Thoth.mummification. obsidian or rock crystal eyes. Ibis birds The ibis cult was established during the Ptolemaic and Roman periods and was dedicated to the god of wisdom.000 mummified offerings per year. Saqqara alone is estimated to contain nearly 500. They were either positioned with their limbs folded closely to their bodies or in a sitting. Usually. Early in the development of animal mummification. cat mummies were placed in little bronze or wooden sarcophagi. Mummification of the ibis included desiccation and evisceration. coffins or sarcophagi. the head and neck of the bird were bent backwards and pressed on the body. The wrapping was usually completed through intricate. . The body was then dipped in tar and wrapped tightly with linen.000 of these mummies and is also thought to have produced 10. After serving their ritual purposes. the mummified bodies were placed in ceramic pots. More expensive mummies were typically adorned with features drawn in black paint and colored glass. as many times the mummies contained only a part of the body. geometric patterns. the mummification became less precise. approximately four million ibis burials have been discovered at the catacombs of Tuna el-Gebel area. sand or some other kind of packing material. the cat bodies would be dried and filled with soil. The vast number of mummified ibises suggests that this was done in a mass production. As time went by. Kittens and fetuses were mummified and buried inside the stomach of a statue that represented their mother. lifelike position. The number of mummified ibises is extraordinary. like all mummies designed for this purpose.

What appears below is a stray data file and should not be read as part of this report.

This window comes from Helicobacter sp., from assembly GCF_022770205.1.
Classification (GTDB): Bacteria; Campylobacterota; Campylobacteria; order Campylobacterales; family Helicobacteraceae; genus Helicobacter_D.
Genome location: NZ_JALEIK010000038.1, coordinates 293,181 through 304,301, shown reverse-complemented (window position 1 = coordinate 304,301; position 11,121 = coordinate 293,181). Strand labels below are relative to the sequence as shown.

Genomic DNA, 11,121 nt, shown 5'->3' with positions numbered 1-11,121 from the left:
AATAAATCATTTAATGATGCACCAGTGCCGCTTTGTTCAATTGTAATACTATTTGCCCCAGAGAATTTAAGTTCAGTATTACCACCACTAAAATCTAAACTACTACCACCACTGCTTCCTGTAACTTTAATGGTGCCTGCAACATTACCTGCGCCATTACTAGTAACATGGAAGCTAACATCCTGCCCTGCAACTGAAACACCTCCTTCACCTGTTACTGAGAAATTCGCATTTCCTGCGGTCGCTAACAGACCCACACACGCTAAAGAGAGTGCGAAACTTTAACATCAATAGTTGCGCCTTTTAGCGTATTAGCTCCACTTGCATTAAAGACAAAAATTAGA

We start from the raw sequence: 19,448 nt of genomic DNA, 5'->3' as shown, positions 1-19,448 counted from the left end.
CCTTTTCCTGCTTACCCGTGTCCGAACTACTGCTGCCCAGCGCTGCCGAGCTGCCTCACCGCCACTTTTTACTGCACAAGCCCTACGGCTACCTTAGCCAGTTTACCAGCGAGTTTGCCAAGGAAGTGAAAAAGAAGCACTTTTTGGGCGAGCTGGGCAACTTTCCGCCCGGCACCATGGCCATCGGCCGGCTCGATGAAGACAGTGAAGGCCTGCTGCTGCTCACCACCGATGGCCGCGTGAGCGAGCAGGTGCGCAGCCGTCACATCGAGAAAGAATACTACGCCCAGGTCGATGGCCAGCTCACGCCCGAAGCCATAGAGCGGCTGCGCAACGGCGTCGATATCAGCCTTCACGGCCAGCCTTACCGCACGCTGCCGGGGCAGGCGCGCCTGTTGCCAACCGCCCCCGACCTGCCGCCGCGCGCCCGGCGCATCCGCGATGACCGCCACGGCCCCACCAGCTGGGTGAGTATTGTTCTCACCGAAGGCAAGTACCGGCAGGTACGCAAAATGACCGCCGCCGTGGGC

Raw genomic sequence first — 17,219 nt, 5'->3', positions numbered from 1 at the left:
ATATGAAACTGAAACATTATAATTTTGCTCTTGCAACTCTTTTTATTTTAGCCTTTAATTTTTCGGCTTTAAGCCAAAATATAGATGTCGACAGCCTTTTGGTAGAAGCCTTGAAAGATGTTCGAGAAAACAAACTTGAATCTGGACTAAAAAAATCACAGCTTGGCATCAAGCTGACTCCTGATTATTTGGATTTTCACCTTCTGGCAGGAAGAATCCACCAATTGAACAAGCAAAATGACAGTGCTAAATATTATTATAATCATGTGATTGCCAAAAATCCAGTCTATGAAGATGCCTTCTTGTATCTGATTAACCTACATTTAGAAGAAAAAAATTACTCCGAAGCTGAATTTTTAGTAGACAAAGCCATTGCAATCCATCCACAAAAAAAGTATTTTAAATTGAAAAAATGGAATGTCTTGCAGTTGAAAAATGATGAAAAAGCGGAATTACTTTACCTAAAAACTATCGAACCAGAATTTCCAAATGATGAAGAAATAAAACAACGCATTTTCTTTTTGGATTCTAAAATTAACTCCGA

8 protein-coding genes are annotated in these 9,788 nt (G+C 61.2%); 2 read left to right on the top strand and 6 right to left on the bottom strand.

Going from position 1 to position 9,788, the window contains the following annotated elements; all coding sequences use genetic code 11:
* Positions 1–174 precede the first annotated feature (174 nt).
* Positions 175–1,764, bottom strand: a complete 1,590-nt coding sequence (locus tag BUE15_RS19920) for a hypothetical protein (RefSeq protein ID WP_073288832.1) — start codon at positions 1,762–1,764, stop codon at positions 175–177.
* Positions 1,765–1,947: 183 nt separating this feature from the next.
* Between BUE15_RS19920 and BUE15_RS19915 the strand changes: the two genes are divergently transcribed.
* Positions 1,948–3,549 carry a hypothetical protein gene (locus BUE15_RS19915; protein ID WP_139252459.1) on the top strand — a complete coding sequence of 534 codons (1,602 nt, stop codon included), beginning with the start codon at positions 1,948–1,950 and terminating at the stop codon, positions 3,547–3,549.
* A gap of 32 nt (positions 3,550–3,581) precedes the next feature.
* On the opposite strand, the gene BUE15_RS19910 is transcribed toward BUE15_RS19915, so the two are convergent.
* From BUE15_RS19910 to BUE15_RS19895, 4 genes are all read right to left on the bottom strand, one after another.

like many other sorts of animal offerings. However. crocodile mummies. Ra. When found in extremely large quantities. less effort was exerted in their mummification and eventually consisted simply of cloth wrappings and the application of resin. as mummification gradually became a production process. contained only reeds or random body parts.Baboons Baboons also represented the God Thoth. often used to terrify enemies during war. Most baboons were mummified with plaster and buried in wooden coffin boxes. dead crocodiles were lavishly mummified with gold and other precious things. a preserving agent. Crocodiles The crocodile was regarded as an extremely fierce animal. and the sun god. indulged until they died. which contained the organs of human mummies. The appearance of baboons on canopic jars. The crocodile cult was devoted to Sobek. god of fertility. In the early years of this cult. . Baboon mummies that have been discovered have provided significant evidence that they were bred and mummified as offerings. crocodiles were raised in a life of complete luxury. Typically. though the numbers of baboon mummies that have been discovered are not as large as cats or ibises. indicates the animals’ cultural significance. the god of the moon as well as the god of wisdom. Around 400 were discovered at the tombs of Saqqara. baboons were reared in mass quantities at temples.